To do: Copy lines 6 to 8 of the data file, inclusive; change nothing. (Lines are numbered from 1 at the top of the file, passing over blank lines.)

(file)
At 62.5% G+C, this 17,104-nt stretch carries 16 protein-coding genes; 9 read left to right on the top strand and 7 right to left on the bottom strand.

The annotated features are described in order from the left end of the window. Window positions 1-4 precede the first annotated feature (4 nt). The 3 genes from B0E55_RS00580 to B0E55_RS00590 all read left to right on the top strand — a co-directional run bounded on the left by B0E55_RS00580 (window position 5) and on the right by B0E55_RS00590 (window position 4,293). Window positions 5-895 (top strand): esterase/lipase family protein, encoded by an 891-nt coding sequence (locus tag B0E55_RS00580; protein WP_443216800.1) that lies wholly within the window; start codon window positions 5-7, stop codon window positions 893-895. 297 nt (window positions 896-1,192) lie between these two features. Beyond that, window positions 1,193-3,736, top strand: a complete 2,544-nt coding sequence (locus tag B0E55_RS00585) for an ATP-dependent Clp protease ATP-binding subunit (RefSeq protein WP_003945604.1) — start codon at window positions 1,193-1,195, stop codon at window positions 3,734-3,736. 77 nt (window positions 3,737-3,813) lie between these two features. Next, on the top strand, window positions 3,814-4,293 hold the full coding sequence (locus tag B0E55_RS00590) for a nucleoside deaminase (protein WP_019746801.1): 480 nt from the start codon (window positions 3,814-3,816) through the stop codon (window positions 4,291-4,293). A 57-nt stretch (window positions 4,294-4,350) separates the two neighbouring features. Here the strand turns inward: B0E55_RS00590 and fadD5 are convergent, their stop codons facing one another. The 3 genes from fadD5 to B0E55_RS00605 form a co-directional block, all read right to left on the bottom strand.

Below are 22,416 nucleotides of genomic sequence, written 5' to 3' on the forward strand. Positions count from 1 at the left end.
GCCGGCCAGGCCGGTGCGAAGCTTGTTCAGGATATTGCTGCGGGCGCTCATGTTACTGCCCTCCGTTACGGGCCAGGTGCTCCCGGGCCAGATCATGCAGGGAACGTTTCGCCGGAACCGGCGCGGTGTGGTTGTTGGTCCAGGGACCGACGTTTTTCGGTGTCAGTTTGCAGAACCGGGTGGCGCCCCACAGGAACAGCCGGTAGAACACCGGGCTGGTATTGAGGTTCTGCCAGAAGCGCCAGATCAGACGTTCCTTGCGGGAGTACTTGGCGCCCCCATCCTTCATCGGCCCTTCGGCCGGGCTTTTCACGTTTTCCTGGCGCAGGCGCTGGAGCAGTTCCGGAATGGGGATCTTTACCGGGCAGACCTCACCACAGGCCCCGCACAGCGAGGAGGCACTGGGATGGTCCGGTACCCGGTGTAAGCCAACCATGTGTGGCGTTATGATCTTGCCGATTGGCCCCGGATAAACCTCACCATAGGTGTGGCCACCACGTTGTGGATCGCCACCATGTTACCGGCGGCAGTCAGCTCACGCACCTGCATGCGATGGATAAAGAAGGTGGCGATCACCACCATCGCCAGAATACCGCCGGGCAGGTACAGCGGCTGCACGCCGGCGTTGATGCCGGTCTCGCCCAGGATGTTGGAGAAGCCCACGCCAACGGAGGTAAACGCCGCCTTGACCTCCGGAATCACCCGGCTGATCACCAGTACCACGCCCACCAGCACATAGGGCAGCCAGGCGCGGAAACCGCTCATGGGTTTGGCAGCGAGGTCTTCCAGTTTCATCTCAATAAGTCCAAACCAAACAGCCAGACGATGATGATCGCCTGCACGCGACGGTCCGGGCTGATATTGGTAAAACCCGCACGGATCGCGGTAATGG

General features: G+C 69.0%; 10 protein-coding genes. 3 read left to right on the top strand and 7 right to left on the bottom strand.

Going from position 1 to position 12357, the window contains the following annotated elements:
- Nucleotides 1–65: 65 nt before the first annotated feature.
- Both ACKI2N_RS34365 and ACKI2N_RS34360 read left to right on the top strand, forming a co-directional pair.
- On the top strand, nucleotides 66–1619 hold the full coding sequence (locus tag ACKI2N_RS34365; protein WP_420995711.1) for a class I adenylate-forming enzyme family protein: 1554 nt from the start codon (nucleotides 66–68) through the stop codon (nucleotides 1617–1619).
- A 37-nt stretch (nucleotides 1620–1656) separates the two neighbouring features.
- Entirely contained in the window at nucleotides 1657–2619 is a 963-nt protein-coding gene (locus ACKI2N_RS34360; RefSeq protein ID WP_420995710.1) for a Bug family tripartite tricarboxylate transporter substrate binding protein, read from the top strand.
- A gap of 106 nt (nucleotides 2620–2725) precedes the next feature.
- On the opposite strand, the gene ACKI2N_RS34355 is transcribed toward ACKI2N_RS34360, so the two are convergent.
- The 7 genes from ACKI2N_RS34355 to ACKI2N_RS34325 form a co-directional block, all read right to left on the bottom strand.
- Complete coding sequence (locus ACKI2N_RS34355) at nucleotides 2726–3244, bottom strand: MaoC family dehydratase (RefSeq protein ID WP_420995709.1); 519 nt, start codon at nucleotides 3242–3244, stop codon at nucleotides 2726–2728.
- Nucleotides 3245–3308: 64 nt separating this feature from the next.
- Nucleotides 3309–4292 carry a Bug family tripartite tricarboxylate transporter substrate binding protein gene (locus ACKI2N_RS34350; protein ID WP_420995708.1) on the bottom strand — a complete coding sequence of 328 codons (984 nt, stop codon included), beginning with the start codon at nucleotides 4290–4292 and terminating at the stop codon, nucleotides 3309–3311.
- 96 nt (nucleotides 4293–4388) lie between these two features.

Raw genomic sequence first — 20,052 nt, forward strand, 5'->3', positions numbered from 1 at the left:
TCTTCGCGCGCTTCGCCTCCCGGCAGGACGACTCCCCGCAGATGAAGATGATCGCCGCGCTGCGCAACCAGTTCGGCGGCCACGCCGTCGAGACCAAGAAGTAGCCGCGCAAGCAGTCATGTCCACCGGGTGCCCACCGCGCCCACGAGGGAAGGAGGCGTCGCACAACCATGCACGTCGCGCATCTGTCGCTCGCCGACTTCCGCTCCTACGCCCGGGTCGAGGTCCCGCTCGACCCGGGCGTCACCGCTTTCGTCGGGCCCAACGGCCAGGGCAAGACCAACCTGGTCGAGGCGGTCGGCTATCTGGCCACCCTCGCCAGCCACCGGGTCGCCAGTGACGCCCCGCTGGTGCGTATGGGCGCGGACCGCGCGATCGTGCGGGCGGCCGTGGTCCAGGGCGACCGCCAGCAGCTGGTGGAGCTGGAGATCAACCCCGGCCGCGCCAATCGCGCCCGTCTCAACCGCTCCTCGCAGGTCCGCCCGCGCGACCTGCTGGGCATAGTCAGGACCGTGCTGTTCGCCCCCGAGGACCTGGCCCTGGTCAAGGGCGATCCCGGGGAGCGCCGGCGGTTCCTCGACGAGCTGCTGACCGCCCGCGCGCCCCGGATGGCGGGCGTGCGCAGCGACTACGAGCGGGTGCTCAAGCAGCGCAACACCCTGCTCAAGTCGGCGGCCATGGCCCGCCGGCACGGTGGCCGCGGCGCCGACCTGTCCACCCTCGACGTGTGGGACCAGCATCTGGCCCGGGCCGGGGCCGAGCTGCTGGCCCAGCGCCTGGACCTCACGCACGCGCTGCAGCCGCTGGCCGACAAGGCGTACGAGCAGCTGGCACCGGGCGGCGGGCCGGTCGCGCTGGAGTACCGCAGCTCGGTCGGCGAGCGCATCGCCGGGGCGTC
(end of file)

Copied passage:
Going from position 1 to position 12357, the window contains the following annotated elements:
- Nucleotides 1–65: 65 nt before the first annotated feature.
- Both ACKI2N_RS34365 and ACKI2N_RS34360 read left to right on the top strand, forming a co-directional pair.